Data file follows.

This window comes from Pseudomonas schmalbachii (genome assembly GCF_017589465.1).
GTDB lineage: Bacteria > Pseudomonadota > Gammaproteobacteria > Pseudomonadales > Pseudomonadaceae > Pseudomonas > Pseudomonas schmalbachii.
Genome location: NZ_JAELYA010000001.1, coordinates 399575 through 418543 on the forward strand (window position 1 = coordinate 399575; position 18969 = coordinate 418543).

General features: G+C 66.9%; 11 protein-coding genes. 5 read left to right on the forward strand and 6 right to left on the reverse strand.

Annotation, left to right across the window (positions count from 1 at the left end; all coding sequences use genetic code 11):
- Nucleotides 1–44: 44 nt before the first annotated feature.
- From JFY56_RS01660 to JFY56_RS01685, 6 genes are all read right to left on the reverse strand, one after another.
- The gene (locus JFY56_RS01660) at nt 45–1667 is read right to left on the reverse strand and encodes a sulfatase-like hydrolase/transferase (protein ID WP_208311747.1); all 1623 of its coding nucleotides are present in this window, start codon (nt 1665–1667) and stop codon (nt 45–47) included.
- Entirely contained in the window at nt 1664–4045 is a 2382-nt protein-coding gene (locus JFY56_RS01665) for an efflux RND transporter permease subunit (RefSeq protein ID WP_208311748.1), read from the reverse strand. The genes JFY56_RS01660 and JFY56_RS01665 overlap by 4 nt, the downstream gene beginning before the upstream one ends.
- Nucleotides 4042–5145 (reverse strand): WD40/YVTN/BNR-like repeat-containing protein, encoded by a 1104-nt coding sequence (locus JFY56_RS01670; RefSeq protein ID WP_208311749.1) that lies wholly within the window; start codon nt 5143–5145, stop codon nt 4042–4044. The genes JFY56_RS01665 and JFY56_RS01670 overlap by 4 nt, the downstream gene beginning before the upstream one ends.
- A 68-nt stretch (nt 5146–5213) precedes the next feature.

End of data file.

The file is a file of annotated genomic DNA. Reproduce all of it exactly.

This window comes from Pseudomonas schmalbachii (genome assembly GCF_017589465.1).
GTDB lineage: Bacteria > Pseudomonadota > Gammaproteobacteria > Pseudomonadales > Pseudomonadaceae > Pseudomonas > Pseudomonas schmalbachii.
Genome location: NZ_JAELYA010000001.1, coordinates 399575 through 418543 on the forward strand (window position 1 = coordinate 399575; position 18969 = coordinate 418543).

General features: G+C 66.9%; 11 protein-coding genes. 5 read left to right on the forward strand and 6 right to left on the reverse strand.

Annotation, left to right across the window (positions count from 1 at the left end; all coding sequences use genetic code 11):
- Nucleotides 1–44: 44 nt before the first annotated feature.
- From JFY56_RS01660 to JFY56_RS01685, 6 genes are all read right to left on the reverse strand, one after another.
- The gene (locus JFY56_RS01660) at nt 45–1667 is read right to left on the reverse strand and encodes a sulfatase-like hydrolase/transferase (protein ID WP_208311747.1); all 1623 of its coding nucleotides are present in this window, start codon (nt 1665–1667) and stop codon (nt 45–47) included.
- Entirely contained in the window at nt 1664–4045 is a 2382-nt protein-coding gene (locus JFY56_RS01665) for an efflux RND transporter permease subunit (RefSeq protein ID WP_208311748.1), read from the reverse strand. The genes JFY56_RS01660 and JFY56_RS01665 overlap by 4 nt, the downstream gene beginning before the upstream one ends.
- Nucleotides 4042–5145 (reverse strand): WD40/YVTN/BNR-like repeat-containing protein, encoded by a 1104-nt coding sequence (locus JFY56_RS01670; RefSeq protein ID WP_208311749.1) that lies wholly within the window; start codon nt 5143–5145, stop codon nt 4042–4044. The genes JFY56_RS01665 and JFY56_RS01670 overlap by 4 nt, the downstream gene beginning before the upstream one ends.
- A 68-nt stretch (nt 5146–5213) precedes the next feature.